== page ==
Mpls. Fed Bank chief to step down in 2016
Updated 5:30 p.m. | Posted 11:07 a.m.
Narayana Kocherlakota, president of the Federal Reserve Bank of Minneapolis and a key player in deciding the nation's monetary policy, will step down after his term ends in February 2016.
Kocherlakota was a former Minneapolis Fed researcher and chairman of the University of Minnesota Economics Department before taking over as president in October 2009. This year he served as a member of the Federal Reserve Open Market Committee, the powerful group whose policies and decision making help decide if consumer interest rates rise or fall.
Earlier in his Fed presidency, he favored tighter interest rate policies as a means to keep inflation in check.
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But his views changed dramatically over the years. He became one of the loudest voices in the Federal Reserve promoting a monetary policy to expand credit and keep rates low as means to promote job growth in the nation and lower unemployment.
His leadership fell under scrutiny in 2013 after some high level researchers at the Minneapolis Fed lost their jobs. The Minneapolis Fed board backed Kocherlakota.
In a statement Friday, Kocherlakota gave no explanation for his surprising decision not to seek a new term.
"I became president of the Minneapolis Bank in October 2009 so that I could be of service to my country in an economic emergency," he said in the statement. "I have been honored to play a role in shaping the response to that dire situation."
Kocherlakota went from favoring higher interest rates to keep inflation at bay, known as a hawk, to being seen as a dove, someone who favors lower interest rates to stimulate the economy.
"He was initially over on the hawkish end and then he changed, partly because the world, I think, turned out not to have the shape he anticipated," said John Berry has been covering the Federal Reserve for 45 years for the Washington Post and other publications.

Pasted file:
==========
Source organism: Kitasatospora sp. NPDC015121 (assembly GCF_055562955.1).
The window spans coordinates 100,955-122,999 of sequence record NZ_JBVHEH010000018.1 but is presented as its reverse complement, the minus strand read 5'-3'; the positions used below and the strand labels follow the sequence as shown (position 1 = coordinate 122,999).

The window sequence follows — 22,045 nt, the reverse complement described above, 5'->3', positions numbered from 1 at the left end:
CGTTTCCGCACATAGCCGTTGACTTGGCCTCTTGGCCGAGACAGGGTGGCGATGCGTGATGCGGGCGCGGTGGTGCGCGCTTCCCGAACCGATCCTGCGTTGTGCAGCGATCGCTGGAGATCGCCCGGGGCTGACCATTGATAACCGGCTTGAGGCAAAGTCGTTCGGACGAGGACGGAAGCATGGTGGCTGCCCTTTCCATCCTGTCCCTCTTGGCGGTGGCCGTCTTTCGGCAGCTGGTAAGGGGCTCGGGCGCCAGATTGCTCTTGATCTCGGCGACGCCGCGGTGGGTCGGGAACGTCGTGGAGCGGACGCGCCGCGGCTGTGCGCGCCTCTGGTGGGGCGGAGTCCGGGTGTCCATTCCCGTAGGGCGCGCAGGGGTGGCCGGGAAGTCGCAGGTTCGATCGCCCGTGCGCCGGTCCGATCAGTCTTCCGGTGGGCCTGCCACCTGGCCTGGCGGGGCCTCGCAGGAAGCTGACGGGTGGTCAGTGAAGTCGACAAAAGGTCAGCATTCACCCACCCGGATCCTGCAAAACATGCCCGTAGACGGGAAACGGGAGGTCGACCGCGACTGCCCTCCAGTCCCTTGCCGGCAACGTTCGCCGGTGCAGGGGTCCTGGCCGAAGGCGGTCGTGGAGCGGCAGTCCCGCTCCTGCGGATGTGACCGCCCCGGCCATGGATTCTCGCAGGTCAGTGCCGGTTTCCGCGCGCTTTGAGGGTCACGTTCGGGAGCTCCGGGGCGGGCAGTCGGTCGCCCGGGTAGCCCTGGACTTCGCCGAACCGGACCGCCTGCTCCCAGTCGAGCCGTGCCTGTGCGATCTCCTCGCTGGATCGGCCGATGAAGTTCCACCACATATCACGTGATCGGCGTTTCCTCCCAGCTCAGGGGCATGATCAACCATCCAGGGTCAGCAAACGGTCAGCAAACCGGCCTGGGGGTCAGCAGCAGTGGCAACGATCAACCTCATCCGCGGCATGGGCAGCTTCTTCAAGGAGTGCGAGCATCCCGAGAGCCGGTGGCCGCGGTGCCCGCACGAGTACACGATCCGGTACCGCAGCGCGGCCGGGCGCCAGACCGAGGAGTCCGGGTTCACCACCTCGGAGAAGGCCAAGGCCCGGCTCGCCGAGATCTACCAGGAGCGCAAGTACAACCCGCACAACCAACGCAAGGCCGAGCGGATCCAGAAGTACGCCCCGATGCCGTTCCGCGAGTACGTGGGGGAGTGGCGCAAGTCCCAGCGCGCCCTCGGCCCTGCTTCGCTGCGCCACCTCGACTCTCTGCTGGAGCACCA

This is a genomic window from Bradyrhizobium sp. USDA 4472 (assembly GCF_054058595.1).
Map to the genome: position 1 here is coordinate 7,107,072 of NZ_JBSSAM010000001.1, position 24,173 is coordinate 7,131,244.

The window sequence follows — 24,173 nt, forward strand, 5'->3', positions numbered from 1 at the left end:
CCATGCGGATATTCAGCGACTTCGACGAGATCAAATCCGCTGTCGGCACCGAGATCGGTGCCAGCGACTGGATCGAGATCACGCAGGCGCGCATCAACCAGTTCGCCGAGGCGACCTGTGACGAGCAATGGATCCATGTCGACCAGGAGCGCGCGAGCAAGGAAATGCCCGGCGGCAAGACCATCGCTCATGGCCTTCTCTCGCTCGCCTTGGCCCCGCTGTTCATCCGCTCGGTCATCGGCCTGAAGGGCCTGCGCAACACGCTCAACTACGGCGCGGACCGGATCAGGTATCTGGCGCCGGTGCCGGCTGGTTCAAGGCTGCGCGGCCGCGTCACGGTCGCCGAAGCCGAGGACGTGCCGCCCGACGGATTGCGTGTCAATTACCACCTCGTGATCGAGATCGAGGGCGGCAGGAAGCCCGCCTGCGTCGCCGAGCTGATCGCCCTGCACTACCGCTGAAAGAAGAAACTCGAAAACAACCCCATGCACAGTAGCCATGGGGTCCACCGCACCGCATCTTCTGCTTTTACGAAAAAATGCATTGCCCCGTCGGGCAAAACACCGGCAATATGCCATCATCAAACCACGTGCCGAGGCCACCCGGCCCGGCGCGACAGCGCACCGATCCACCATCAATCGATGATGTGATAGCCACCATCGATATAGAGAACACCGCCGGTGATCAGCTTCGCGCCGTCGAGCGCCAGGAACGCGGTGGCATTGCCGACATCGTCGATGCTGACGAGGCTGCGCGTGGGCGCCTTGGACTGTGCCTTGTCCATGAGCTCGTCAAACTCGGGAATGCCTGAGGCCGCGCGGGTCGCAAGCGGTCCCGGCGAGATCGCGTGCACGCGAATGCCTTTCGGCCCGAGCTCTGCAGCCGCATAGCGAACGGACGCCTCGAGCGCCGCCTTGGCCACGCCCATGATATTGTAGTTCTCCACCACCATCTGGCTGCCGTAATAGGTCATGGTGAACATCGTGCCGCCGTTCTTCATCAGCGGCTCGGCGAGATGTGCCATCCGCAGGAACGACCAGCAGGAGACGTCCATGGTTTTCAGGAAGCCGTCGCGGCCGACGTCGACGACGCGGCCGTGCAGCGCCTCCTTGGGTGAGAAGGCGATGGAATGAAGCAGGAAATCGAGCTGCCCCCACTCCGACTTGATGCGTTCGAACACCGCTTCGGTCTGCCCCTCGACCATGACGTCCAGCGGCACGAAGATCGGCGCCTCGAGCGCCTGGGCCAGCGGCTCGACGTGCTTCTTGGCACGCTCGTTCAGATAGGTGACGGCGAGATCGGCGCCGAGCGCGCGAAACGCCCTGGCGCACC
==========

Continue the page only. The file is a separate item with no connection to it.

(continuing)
Lately Kocherlakota been warning that the Fed risks losing credibility because inflation is consistently running below the central bank's 2 percent target.
He was the lone vote against the Federal Open Market Committee's decision to phase out its "QE3" bond buying program.
Kocherlakota has argued the Fed should keep the program going, saying it'd stimulate the economy and better position the Fed to boost the economy down the road.
Berry didn't want to speculate about whether Kocherlakota is stepping down because his views are not winning over the Federal Open Market Committee, but added that the Minneapolis Fed president's stance isn't exactly radical.
Federal Reserve Banks are often called the bankers' banks. They make loans to banks, move currency and coin into and out of circulation, and process checks each day and act as the fiscal agent for the U.S. government.
They also supervise and examine member banks for safety and soundness and participate in the setting of monetary policy.
A committee of the Minneapolis Fed board will search for and recommend a successor.
There will be a broad search, said Randy Hogan, chairman of the Minneapolis Fed's board of directors.